Atelier Firis: The Alchemist and the Mysterious Journey (PlayStation 4) Review

By Sandy Kirchner-Wilson 07.03.2017

Review for Atelier Firis: The Alchemist and the Mysterious Journey on PlayStation 4

The Atelier series of videogames has been on the go since 1997 when it first appeared on Sony PlayStation. Developed by Gust and published by Koei Tecmo, it's seen a lot of success in recent years with the "Plus" remasters/releases on the Vita and PS3 systems. Every sub-series has focused on alchemy as its key mechanic, a sub-series being, for example, Arland, which covers Rorona, Totori and Meruru. Atelier Firis is the second entry in the "Mysterious" series, its prequel being Atelier Sophie, which released in the West in 2016.

As the title suggests - Atelier Firis - players assume the role of Firis Mistlud, a young girl who yearns to explore the outside world and is overbearingly cutesy. Her hometown is in a mine and is barred from the outside by giant, almost immovable doors. Coincidentally, it's by far the largest starting area from any Atelier game and it features next to no loading screens while traversing, which is a theme that continues throughout. The entire opening is about her trying to convince her parents to let her travel outside and see the world, which her mother is very much against. Eventually, about 15 minutes into the game, there is a fateful encounter that leads to the mysterious journey that the title heralds.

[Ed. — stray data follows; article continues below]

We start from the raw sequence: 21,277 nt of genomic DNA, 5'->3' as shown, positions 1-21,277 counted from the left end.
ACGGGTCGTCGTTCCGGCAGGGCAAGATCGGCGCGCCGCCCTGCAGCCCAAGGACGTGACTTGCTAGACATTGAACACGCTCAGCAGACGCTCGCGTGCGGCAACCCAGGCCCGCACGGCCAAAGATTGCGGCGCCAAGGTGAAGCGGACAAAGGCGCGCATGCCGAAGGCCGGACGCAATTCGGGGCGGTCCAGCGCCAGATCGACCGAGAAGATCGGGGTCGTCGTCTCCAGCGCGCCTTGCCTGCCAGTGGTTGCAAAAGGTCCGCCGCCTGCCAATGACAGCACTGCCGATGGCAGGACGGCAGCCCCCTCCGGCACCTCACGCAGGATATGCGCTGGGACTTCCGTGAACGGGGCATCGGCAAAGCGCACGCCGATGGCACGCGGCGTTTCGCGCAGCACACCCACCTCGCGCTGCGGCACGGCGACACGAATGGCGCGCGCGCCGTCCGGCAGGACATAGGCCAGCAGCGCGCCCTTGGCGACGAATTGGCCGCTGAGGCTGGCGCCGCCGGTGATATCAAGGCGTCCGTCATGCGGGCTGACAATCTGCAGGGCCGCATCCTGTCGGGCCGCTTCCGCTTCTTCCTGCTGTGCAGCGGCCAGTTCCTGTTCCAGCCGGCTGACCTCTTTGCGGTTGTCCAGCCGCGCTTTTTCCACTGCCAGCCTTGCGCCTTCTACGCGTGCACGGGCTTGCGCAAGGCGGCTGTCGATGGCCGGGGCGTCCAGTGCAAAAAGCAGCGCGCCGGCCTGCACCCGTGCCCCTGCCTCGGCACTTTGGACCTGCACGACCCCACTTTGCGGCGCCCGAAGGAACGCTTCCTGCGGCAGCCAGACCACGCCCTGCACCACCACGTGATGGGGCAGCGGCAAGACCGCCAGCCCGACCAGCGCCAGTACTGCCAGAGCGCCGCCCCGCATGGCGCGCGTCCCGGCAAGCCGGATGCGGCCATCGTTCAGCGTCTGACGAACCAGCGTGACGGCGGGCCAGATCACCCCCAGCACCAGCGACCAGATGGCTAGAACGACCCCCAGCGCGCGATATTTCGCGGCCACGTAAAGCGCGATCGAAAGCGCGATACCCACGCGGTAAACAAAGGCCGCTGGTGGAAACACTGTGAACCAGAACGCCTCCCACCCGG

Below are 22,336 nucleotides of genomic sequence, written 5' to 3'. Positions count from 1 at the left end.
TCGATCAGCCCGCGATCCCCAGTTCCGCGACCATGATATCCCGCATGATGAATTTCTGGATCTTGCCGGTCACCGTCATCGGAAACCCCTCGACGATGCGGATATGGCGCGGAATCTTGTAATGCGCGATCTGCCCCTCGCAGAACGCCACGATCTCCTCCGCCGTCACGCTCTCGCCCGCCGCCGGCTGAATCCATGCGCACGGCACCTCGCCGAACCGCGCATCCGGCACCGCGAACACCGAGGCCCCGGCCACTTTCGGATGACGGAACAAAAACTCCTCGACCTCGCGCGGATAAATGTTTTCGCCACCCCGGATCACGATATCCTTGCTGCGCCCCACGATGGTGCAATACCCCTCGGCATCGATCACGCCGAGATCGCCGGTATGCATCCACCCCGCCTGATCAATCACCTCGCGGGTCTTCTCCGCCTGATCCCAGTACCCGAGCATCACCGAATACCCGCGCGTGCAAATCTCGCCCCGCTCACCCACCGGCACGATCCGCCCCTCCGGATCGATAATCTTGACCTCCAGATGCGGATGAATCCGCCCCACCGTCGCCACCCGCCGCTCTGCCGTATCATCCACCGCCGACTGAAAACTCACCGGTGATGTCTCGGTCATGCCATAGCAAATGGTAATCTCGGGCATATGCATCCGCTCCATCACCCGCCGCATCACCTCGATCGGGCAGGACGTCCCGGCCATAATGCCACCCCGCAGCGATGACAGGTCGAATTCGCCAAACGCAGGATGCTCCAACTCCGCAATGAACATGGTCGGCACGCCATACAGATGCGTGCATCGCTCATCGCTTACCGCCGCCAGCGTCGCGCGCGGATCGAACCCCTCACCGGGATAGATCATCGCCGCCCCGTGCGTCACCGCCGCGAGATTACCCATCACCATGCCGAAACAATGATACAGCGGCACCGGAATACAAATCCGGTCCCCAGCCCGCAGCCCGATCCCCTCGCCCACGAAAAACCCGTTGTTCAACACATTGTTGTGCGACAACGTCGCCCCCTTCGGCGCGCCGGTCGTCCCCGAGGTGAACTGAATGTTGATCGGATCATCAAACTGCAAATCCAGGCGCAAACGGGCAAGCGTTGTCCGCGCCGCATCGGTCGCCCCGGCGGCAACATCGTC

Screenshot for Atelier Firis: The Alchemist and the Mysterious Journey on PlayStation 4

Visually, it's the most colourful and detailed entry in the series. The new, larger environments make use of improved texturing and lighting to give the feeling of a vibrant and large world. The character designs are varied and interesting, although they have very static eyes, which are a bit disconcerting sometimes. Animated sequences have the same beautiful art style from the other Atelier games with a slightly 'glowier' outlook. Overall, the atmosphere is fantastic, especially when that signature music kicks in. Nothing beats the funky, folky, and overall awesome music from this series.

Questing is very well managed. There is a multitude of quest information given for both the story and smaller side-quests. It's seriously addictive to complete a bunch of side-quests at a time and reap the rewards. Characters are interesting enough to want to do their quest to learn more about them; for example, one of the first character quests is to fix a key for an adventurer. He arrives randomly, gives Firis the key, asks her to fix it, and then leaves. Then, once the key is fixed, he comes back and has a much more interesting exchange of dialogue. It's gratifying and keeps players invested in the questing aspect of the game.

Screenshot for Atelier Firis: The Alchemist and the Mysterious Journey on PlayStation 4